The Foothills of the Himalayas – Adventures in Nepal (Part Four)

“On a Mish” #130 The Foothills of the Himalayas – Adventures in Nepal (Part Four). Phaplu to Gogane. Sulokhumbu Area. 30.10.2015. Before I left Aotearoa I was under the belief that New Zealand had the best, biggest, most beautiful mountains on the planet. As the plane began its descent into Kathmandu on my very first trip to Nepal I saw distant 8000 metre peaks for the first time, and for the first time I was in a country that I would grow to love as much as my own…

One of many memories I have of my first trip to Nepal was looking out of the aircraft’s window at the single strip of grass and asking ‘Is that it?’

We managed to touch down without incident and after disembarking our flight the most modern vehicle in the area turned around and disappeared into the clouds over the foothills of the Himalaya. After getting our gear together and taking the first steps on our adventure it felt like we were a long way from the dust of Kathmandu, and the plan was to hike even further to our planned destination of Gurdel. From the buzz of the plane to the peace of the hills, for the next couple of days we would only have our own two feet to propel us towards our target.

The Distant Himalayas Seen from Our Flight to Phaphu

In awe and wonder we walked from the airport into the small village of Phaplu, and thanks to its airport the area now sees more trekkers than in the past. Dan told us that this was it as far as ‘western supplies’ go until we got to Lukla, and to the untrained eye we seemed to be in a location that was the most basic we had ever been to.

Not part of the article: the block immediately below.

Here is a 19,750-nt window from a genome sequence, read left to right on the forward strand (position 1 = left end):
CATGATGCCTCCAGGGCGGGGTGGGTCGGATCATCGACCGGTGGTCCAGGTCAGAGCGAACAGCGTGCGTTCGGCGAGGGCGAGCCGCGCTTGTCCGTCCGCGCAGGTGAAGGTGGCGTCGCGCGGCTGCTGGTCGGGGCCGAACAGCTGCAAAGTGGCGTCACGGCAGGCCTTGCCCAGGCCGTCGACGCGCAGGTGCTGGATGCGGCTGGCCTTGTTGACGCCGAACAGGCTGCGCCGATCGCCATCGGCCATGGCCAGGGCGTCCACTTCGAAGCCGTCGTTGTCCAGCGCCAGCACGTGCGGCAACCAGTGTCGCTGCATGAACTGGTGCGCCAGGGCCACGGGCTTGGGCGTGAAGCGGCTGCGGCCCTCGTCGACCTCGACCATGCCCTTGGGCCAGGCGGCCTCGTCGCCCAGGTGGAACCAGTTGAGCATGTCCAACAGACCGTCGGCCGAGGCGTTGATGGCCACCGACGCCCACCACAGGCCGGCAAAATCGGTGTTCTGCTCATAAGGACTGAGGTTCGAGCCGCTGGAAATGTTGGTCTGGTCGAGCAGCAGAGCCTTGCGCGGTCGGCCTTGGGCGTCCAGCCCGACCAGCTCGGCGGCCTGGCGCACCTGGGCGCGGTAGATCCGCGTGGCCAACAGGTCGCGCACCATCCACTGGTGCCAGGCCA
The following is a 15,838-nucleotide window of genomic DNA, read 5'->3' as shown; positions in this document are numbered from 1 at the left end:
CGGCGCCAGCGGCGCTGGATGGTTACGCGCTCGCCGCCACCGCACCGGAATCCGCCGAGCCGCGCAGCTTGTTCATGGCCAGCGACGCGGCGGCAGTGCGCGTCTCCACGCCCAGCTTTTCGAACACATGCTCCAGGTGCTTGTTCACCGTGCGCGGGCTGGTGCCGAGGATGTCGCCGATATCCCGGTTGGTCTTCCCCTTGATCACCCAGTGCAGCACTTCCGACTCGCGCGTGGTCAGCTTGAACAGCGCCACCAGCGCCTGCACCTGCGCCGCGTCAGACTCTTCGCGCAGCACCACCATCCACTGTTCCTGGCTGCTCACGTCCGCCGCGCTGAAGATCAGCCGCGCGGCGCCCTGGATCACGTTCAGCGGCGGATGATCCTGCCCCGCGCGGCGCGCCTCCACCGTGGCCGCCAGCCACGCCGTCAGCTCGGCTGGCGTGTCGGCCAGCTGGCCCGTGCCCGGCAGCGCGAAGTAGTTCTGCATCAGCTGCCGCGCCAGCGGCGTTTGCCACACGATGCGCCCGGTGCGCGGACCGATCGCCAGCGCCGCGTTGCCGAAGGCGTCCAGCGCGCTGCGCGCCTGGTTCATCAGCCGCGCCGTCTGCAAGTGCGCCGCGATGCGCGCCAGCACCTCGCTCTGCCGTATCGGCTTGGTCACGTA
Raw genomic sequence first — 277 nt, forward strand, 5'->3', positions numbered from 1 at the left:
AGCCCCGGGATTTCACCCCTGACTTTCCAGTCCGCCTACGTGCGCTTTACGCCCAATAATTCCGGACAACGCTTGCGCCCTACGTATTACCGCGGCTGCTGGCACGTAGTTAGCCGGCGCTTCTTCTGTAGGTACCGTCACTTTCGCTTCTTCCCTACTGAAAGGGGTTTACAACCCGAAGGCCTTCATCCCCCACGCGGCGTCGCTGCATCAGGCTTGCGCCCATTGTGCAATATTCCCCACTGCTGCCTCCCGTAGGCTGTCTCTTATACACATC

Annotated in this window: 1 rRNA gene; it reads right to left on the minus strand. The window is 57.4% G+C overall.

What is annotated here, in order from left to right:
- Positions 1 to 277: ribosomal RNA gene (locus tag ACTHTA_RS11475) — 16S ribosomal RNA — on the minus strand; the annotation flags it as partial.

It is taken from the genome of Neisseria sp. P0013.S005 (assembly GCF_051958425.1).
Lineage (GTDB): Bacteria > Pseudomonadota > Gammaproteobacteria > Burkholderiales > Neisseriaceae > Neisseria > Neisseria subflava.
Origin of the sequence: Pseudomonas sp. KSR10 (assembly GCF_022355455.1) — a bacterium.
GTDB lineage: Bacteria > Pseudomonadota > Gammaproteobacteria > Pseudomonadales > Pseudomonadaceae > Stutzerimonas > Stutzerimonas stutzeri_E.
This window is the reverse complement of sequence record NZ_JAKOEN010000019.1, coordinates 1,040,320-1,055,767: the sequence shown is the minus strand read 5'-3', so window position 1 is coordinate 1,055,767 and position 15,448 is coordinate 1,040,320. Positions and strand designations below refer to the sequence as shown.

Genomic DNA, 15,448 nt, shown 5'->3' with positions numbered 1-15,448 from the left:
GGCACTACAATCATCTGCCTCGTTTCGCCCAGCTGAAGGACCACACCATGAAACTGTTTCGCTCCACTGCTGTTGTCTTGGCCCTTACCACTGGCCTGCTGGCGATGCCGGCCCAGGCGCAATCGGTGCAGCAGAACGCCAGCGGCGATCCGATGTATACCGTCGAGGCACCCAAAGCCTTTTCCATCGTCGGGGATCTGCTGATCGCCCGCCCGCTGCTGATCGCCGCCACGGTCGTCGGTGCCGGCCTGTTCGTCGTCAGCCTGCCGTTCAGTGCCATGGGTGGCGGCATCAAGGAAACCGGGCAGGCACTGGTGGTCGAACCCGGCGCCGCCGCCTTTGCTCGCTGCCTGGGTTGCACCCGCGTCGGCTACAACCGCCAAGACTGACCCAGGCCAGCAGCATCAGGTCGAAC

It was just out of Phaplu that we met more team members including the famous Nepali Guide Bibek Kulung. Gurdel is Bibek’s village and we could tell he was looking forward to marching into it with aid, clothing and funny looking people. But before we got there we had some ground to cover.

After catching up with the team Dan laid his map out while we sipped tea and did our best to not think we were dreaming. Our initial route was deemed as too challenging and after a quick reroute we were on our way.

As we walked we began to realise what the thousands of blue squares that we had seen from the aeroplane were. It is interesting how a disaster can make you realise how valuable certain objects can be. A blue tarpaulin can look very unassuming folded up in the corner of the garage, but after a major earthquake tarps make for an excellent makeshift roof. Thousands of roofs damaged or destroyed, thousands of tarps sorted out by our legendary leader Dan.

As the day drifted on we hiked our way up and down the Nepali countryside, and as a thick mist swallowed the team the afternoon turned to evening and we hadn’t arrived at our first night’s accommodation yet…

New Zealand. What a place to explore!

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